I have queried ChatGPT about common trouble codes, step-by-step instructions on resolving certain trouble codes, brand information for replacing various part types — and yes, even asked about its own use cases for the aftermarket.
The results varied from highly specific to uselessly generic. For instance, it showed detailed information about how to diagnose and troubleshoot a specific trouble code on a 2015 Ford F-150. It could name the best brands for replacement brake pads — with helpful descriptions — on a late-model Audi A4. On the flipside, it came up empty when asked to produce cross-references for part numbers.
Agreed, the last example may be too specific. But the essence of the aftermarket lies in its product complexity. E-commerce, while extremely successful in other industries, keeps stumbling on the auto parts hill. ChatGPT, as it stands today, may only be demonstrative. But its ultimate success in the aftermarket will depend on how well it can navigate the intricacies of vehicles, parts, catalogues and repair content.
Can AI tools recommend the right part with over 95% accuracy (in an industry where one out of every five parts is returned to the seller) to a consumer or technician? Can it consistently hit the mark on parts and inventory demands? I doubt it — and definitely not anytime soon.
The fault may not lie entirely with the technology. Data in the aftermarket continues to remain spotty, which will ultimately influence how these tools get trained. I think the real AI breakthrough for the parts industry will be in the radical improvement of data through suggestive and predictive functions. But that will take time — and significant investment. How long is anyone’s guess but I think we will probably see some breakthroughs by the end of the decade.
Till then, generative AI’s influence and contribution to our industry will be additive, not disruptive. Here are some ways generative AI could help the industry:
In the car
Automakers such as General Motors and Mercedes-Benz have announced plans to bring ChatGPT to their connected vehicle systems. The German automaker will test out the tool first with the hope of improving contextual understanding and output complexity of voice assistants. I guess the initial goal probably doesn’t go further than making the process of speaking to your car less frustrating than sitting in Toronto-area traffic.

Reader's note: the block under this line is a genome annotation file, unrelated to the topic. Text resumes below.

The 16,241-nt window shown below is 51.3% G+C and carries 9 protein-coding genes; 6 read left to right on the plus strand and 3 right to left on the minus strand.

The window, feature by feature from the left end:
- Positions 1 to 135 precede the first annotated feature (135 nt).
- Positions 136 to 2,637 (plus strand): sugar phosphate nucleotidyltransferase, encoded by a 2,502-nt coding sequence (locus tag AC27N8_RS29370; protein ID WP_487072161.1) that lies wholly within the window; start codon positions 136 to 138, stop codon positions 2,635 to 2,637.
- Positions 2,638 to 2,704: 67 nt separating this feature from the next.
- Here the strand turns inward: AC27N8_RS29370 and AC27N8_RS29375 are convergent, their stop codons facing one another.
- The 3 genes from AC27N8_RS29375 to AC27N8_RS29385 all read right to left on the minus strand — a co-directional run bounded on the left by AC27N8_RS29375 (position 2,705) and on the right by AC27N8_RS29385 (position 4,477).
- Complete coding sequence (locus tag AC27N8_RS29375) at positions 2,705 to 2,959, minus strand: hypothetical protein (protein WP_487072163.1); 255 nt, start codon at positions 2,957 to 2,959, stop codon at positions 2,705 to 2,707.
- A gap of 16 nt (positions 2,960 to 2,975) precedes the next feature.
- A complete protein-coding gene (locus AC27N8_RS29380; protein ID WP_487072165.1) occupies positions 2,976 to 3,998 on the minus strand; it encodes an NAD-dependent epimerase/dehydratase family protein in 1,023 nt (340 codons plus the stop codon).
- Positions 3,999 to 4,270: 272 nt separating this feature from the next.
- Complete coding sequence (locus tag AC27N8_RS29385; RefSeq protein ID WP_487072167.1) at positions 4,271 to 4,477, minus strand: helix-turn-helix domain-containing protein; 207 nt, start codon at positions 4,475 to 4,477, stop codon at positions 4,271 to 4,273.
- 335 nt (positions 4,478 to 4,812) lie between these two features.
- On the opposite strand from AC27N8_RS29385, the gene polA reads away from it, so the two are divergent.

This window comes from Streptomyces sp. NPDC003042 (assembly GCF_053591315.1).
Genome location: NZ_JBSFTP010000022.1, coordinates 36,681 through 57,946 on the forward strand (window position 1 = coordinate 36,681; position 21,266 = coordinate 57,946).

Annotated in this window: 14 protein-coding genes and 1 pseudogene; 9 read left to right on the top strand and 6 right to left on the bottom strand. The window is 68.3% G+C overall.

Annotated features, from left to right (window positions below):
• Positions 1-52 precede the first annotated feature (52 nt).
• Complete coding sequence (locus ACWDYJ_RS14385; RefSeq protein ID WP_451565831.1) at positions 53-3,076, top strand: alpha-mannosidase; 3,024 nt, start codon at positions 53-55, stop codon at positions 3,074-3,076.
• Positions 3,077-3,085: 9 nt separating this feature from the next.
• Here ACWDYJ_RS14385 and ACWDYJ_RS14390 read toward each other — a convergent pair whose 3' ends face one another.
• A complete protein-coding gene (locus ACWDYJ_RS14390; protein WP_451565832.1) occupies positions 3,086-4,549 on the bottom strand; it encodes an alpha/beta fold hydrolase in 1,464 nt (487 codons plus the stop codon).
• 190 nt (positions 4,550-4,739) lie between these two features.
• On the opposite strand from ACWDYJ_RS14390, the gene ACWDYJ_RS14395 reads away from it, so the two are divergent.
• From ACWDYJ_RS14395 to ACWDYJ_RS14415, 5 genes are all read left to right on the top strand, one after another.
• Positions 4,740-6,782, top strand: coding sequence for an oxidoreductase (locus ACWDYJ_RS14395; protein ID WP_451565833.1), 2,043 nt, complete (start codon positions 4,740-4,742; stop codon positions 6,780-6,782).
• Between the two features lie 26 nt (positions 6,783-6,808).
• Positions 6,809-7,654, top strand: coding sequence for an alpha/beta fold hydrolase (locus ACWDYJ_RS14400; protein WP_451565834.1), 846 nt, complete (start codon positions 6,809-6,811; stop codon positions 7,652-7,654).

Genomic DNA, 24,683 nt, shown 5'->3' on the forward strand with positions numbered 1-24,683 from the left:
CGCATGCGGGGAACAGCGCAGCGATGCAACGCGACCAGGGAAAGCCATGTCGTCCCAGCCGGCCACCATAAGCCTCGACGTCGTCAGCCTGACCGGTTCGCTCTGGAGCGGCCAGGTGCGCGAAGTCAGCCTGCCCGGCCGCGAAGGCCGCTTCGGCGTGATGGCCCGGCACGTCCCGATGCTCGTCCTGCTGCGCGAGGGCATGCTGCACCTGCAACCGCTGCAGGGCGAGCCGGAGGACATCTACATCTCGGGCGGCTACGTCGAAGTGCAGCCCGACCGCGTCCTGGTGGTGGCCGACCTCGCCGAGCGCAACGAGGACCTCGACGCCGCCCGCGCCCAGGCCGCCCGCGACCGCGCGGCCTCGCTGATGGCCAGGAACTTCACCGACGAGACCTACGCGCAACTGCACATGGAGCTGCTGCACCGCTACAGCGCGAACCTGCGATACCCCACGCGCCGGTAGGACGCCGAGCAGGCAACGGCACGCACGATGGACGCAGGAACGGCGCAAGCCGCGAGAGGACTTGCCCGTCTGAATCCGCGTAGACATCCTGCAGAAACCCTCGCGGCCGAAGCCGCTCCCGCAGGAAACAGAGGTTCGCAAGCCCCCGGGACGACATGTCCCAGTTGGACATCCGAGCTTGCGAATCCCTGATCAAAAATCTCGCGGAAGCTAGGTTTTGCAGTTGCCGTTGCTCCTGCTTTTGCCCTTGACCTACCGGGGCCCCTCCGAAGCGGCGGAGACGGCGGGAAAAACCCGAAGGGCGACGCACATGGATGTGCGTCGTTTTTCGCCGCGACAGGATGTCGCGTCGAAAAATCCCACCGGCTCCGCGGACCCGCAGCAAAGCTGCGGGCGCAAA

But it would probably go further down the road, specifically for repair services. Generative AI could help drivers troubleshoot minor issues, eliminating the need for flipping through dense manuals. It could help car owners find the right repair shop and products through an interactive process.
ChatGPT could be a great tool for enthusiasts and tinkerers, helping them take care of some basic installations — almost working as a virtual technician. Depending on how ‘right to repair’ evolves, these services could open new revenue streams for both OEMs and the aftermarket.
In the store
Let’s face it: Companies have struggled with hiring and training parts store counterpeople, especially post-pandemic. Finding the right people is only going to get tougher. ChatGPT plug-ins for inventory lookup and transaction systems could help employees find the right solutions and products for customers quickly and accurately.
The technology could also help with dynamic scripting for customer support personnel. It could produce live prompts for chats and phone calls, based on what a real customer is saying.
In the shop
Generative AI could contribute the most here, at least in the short term. The most obvious use for a ChatGPT tool would be as a virtual shop assistant. For instance, it could provide step-by-step instructions on complex repairs as a technician is working on them. It could keep installers up to date on the latest repair protocols, squeezing in bite-sized training sessions during down times. Generative AI could pair with other tools such as virtual and augmented reality to provide more immersive lessons.
There are other less obvious applications as well. AI tools could assist shop owners and managers in drafting or automating customer communication. Shops are barely able to keep up with functional outreach such as onboarding or even letting customers know when their vehicle is ready. ChatGPT could help them in being more pro-active, such as documenting a detailed analysis of work done on customer vehicles, writing a welcome or thank you email, or asking them for feedback.
Kumar Saha is Toronto-based vice president (U.S.)/Managing Director (Canada) of global automotive intelligence firm Eucon. He has been advising the North American automotive industry for over a decade and is a frequent conference speaker and media commentator.
This story originally appeared in the July issue of Jobber News